Yesterday's Washington Post scoop on misused funds in the oil royalty program of the Interior Department is worth catching up on. The graft was extreme, even as far as these things go.
Investigators from the Interior Department's inspector general's office said more than a dozen employees, including the former director of the oil royalty program, took meals, ski trips, sports tickets and golf outings from industry representatives. The report alleges that the former director, Gregory W. Smith, also netted more than $30,000 from improper outside work.
The inspector general's release comprised three separate reports, including one devoted to the program's former director, Smith, 56, who resigned last year. It alleges that Smith improperly worked part time for Geomatrix Consultants, an Oakland, Calif.-based environmental and engineering firm, and marketed the company to government clients.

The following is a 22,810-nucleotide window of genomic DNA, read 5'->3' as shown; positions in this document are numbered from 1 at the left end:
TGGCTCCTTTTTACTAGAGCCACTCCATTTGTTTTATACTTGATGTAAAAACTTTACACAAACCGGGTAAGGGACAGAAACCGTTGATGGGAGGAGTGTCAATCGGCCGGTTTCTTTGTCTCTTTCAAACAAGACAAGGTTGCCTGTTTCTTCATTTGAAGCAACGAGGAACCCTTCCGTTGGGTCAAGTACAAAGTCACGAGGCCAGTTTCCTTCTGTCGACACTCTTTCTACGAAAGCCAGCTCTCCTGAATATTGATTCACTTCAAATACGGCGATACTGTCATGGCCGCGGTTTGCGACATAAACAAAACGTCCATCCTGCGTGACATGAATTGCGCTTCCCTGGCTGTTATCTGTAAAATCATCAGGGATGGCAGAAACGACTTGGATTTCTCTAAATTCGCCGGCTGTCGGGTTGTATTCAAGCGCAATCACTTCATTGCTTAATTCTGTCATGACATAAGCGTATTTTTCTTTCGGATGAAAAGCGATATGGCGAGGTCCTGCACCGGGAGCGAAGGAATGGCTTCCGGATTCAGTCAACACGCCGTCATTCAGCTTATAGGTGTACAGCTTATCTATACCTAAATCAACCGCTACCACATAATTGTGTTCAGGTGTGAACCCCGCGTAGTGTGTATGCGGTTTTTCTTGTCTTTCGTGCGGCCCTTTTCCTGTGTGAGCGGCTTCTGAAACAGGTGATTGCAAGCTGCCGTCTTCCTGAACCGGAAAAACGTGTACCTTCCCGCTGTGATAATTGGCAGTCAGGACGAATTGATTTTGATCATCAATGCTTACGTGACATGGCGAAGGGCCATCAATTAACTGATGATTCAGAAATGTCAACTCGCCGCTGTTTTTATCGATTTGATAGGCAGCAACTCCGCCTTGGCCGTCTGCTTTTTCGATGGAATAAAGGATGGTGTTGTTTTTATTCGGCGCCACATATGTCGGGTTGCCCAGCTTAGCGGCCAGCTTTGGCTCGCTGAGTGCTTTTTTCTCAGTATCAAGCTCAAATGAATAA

Additionally, the report said, Smith had an inappropriate sexual relationship with a subordinate whom he paid to buy cocaine, allegedly promising her a $250 bonus in return.
But it's topped by the latest update to the story.
On Monday, the Interior Department was praised for "developing a dynamic laminated Ethics Guide for employees" that was a "polished, professional guide" with "colorful pictures and prints which demand employees' attention." The guide, the award noted, was small enough for employees to carry. Interior also was lauded for having held a four-day seminar for its ethics advisors nationwide.
I guess the lamination made it easier to snort coke off of it.